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Diagnostics (Basel) ; 10(3)2020 Mar 01.
Artículo en Inglés | MEDLINE | ID: mdl-32121569


Breast cancer is a disease that has emerged as the second leading cause of cancer deaths in women worldwide. The annual mortality rate is estimated to continue growing. Cancer detection at an early stage could significantly reduce breast cancer death rates long-term. Many investigators have studied different breast diagnostic approaches, such as mammography, magnetic resonance imaging, ultrasound, computerized tomography, positron emission tomography and biopsy. However, these techniques have limitations, such as being expensive, time consuming and not suitable for women of all ages. Proposing techniques that support the effective medical diagnosis of this disease has undoubtedly become a priority for the government, for health institutions and for civil society in general. In this paper, an associative pattern classifier (APC) was used for the diagnosis of breast cancer. The rate of efficiency obtained on the Wisconsin breast cancer database was 97.31%. The APC's performance was compared with the performance of a support vector machine (SVM) model, back-propagation neural networks, C4.5, naive Bayes, k-nearest neighbor (k-NN) and minimum distance classifiers. According to our results, the APC performed best. The algorithm of the APC was written and executed in a JAVA platform, as well as the experimental and comparativeness between algorithms.

Appl Opt ; 56(4): 1215-1224, 2017 Feb 01.
Artículo en Inglés | MEDLINE | ID: mdl-28158136


In a previous work, we introduced the concept of transversal aberrations {U,V} calculated at arbitrary Hartmann-plane distances z=r [Appl. Opt.55, 2160 (2016)APOPAI1559-128X10.1364/AO.55.002160]. These transversal aberrations can be used to estimate the wave aberration function W, as well as the classical transversal aberrations {X,Y} calculated at a theoretical plane z=f, where f is the radius of a reference semisphere. However, when the ray identification is difficult to achieve at z=f, the use of {U,V} can be of great help. In the context of a least-squares fitting of the Hartmann data, the use of {U,V} is proposed by analyzing some simple examples for the case of a W with aberration terms up to the third order. These examples also consider the hypothesis f≫W, as presented in the majority of the optical applications.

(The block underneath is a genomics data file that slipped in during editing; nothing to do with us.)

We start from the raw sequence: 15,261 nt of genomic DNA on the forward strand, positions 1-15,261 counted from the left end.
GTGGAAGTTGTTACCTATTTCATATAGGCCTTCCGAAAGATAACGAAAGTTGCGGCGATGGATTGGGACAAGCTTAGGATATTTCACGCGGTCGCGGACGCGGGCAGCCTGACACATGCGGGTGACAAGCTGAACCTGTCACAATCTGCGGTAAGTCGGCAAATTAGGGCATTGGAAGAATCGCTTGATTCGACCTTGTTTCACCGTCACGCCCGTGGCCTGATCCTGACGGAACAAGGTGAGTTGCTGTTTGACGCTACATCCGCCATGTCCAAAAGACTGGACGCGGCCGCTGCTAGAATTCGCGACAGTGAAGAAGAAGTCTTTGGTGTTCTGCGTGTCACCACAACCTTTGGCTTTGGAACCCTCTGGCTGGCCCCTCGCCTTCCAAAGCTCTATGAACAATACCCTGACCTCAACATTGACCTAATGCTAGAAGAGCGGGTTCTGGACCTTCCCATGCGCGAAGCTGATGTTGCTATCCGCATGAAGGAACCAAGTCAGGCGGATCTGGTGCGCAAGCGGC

Appl Opt ; 55(9): 2160-8, 2016 03 20.
Artículo en Inglés | MEDLINE | ID: mdl-27140548


In the Hartmann test, a wave aberration function W is estimated from the information of the spot diagram drawn in an observation plane. The distance from a reference plane to the observation plane, the Hartmann-plane distance, is typically chosen as z=f, where f is the radius of a reference sphere. The function W and the transversal aberrations {X,Y} calculated at the plane z=f are related by two well-known linear differential equations. Here, we propose two nonlinear differential equations to denote a more general relation between W and the transversal aberrations {U,V} calculated at any arbitrary Hartmann-plane distance z=r. We also show how to directly estimate the wavefront surface w from the information of {U,V}. The use of arbitrary r values could improve the reliability of the measurements of W, or w, when finding difficulties in adequate ray identification at z=f.